A magnolia tree in full bloom was the very symbol of spring yesterday in Kensington, west London, as millions of Britons around the country enjoyed temperatures at least 8C warmer than normal for the time of year. Porthmadog in North Wales saw the warmest temperature, 21.7C, making it hotter than Madrid.
And yesterday's fine weather came on the eve of British Summer Time, with the clocks having gone forward an hour today.
The flowers of the magnolia tree have symbolised late spring's warmer weather for centuries. The tree is one of nature's survivors, coming from a group of plants that go back at least 100 million years – surviving the Ice Age and outlasting the dinosaurs. Magnolia flowers were around before bees existed, and evolved to encourage pollination by beetles.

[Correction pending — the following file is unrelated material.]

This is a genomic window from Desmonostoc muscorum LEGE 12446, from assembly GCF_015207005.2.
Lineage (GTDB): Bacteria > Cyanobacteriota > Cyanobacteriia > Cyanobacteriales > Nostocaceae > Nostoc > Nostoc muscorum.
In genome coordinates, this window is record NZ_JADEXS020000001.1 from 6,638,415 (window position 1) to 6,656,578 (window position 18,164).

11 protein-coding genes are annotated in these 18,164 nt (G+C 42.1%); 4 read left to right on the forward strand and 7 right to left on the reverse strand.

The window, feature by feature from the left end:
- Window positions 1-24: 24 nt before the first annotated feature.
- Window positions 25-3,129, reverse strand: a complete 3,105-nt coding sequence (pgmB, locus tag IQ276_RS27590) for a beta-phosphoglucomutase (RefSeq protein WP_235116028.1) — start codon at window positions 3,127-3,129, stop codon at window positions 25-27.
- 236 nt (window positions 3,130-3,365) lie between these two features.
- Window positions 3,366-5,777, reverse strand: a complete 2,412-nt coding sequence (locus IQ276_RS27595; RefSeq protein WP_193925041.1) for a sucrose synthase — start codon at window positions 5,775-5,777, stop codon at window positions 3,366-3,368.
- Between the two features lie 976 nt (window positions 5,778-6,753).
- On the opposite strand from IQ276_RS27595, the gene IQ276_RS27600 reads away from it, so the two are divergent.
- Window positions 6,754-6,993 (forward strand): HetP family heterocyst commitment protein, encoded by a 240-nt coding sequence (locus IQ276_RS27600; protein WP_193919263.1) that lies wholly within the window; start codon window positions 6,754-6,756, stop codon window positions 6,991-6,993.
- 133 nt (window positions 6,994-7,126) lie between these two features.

The magnolia was discovered by the French botanist Charles Plumier in 1703, who named a flowering tree from Martinique after the French naturalist Pierre Magnol.
It is one of the world's most popular trees, a common sight in churchyards and parks, and found in gardens all over the world. But would-be gardeners thinking of planting one need to be patient – it can take up to 20 years to produce flowers.